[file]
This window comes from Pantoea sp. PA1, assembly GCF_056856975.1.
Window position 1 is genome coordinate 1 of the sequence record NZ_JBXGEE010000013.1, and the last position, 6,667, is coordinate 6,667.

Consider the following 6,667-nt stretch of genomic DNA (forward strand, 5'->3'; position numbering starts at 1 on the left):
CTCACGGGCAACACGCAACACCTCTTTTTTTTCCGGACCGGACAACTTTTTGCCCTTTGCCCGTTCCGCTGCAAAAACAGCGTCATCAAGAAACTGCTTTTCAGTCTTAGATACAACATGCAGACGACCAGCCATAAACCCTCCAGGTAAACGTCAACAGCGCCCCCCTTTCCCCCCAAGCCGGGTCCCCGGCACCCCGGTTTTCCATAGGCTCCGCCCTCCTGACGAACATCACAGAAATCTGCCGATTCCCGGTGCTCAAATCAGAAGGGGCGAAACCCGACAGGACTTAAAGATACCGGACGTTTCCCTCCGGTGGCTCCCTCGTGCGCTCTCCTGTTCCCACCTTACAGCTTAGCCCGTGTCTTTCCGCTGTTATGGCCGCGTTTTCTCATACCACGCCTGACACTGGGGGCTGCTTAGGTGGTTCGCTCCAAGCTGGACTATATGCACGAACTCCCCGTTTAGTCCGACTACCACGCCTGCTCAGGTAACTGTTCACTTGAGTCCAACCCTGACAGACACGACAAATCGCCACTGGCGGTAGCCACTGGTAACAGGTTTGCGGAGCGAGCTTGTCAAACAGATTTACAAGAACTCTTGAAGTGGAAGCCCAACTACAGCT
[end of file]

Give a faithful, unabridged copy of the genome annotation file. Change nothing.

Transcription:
This window comes from Pantoea sp. PA1, assembly GCF_056856975.1.
Window position 1 is genome coordinate 1 of the sequence record NZ_JBXGEE010000013.1, and the last position, 6,667, is coordinate 6,667.

Consider the following 6,667-nt stretch of genomic DNA (forward strand, 5'->3'; position numbering starts at 1 on the left):
CTCACGGGCAACACGCAACACCTCTTTTTTTTCCGGACCGGACAACTTTTTGCCCTTTGCCCGTTCCGCTGCAAAAACAGCGTCATCAAGAAACTGCTTTTCAGTCTTAGATACAACATGCAGACGACCAGCCATAAACCCTCCAGGTAAACGTCAACAGCGCCCCCCTTTCCCCCCAAGCCGGGTCCCCGGCACCCCGGTTTTCCATAGGCTCCGCCCTCCTGACGAACATCACAGAAATCTGCCGATTCCCGGTGCTCAAATCAGAAGGGGCGAAACCCGACAGGACTTAAAGATACCGGACGTTTCCCTCCGGTGGCTCCCTCGTGCGCTCTCCTGTTCCCACCTTACAGCTTAGCCCGTGTCTTTCCGCTGTTATGGCCGCGTTTTCTCATACCACGCCTGACACTGGGGGCTGCTTAGGTGGTTCGCTCCAAGCTGGACTATATGCACGAACTCCCCGTTTAGTCCGACTACCACGCCTGCTCAGGTAACTGTTCACTTGAGTCCAACCCTGACAGACACGACAAATCGCCACTGGCGGTAGCCACTGGTAACAGGTTTGCGGAGCGAGCTTGTCAAACAGATTTACAAGAACTCTTGAAGTGGAAGCCCAACTACAGCT